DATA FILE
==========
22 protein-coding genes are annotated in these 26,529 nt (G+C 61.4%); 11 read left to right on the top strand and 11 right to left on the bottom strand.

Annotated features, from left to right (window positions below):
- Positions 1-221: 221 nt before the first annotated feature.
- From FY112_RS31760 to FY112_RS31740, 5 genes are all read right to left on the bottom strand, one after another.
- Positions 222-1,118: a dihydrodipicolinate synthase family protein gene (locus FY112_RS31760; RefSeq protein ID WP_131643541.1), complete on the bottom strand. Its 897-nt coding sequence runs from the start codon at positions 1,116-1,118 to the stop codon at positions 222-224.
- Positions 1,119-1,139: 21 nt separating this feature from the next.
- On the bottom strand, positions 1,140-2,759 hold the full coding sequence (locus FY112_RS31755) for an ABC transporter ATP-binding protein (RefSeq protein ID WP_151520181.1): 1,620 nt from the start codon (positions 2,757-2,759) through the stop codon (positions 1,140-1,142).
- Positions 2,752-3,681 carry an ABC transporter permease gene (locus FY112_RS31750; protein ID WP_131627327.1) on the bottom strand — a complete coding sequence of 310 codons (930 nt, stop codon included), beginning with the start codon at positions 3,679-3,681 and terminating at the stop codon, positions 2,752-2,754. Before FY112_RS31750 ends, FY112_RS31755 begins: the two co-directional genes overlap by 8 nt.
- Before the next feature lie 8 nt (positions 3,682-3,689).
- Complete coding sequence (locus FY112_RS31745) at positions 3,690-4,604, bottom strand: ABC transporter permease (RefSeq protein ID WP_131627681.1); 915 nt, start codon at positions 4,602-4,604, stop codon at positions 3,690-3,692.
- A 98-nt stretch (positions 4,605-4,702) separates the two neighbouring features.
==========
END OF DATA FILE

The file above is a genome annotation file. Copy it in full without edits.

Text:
22 protein-coding genes are annotated in these 26,529 nt (G+C 61.4%); 11 read left to right on the top strand and 11 right to left on the bottom strand.

Annotated features, from left to right (window positions below):
- Positions 1-221: 221 nt before the first annotated feature.
- From FY112_RS31760 to FY112_RS31740, 5 genes are all read right to left on the bottom strand, one after another.
- Positions 222-1,118: a dihydrodipicolinate synthase family protein gene (locus FY112_RS31760; RefSeq protein ID WP_131643541.1), complete on the bottom strand. Its 897-nt coding sequence runs from the start codon at positions 1,116-1,118 to the stop codon at positions 222-224.
- Positions 1,119-1,139: 21 nt separating this feature from the next.
- On the bottom strand, positions 1,140-2,759 hold the full coding sequence (locus FY112_RS31755) for an ABC transporter ATP-binding protein (RefSeq protein ID WP_151520181.1): 1,620 nt from the start codon (positions 2,757-2,759) through the stop codon (positions 1,140-1,142).
- Positions 2,752-3,681 carry an ABC transporter permease gene (locus FY112_RS31750; protein ID WP_131627327.1) on the bottom strand — a complete coding sequence of 310 codons (930 nt, stop codon included), beginning with the start codon at positions 3,679-3,681 and terminating at the stop codon, positions 2,752-2,754. Before FY112_RS31750 ends, FY112_RS31755 begins: the two co-directional genes overlap by 8 nt.
- Before the next feature lie 8 nt (positions 3,682-3,689).
- Complete coding sequence (locus FY112_RS31745) at positions 3,690-4,604, bottom strand: ABC transporter permease (RefSeq protein ID WP_131627681.1); 915 nt, start codon at positions 4,602-4,604, stop codon at positions 3,690-3,692.
- A 98-nt stretch (positions 4,605-4,702) separates the two neighbouring features.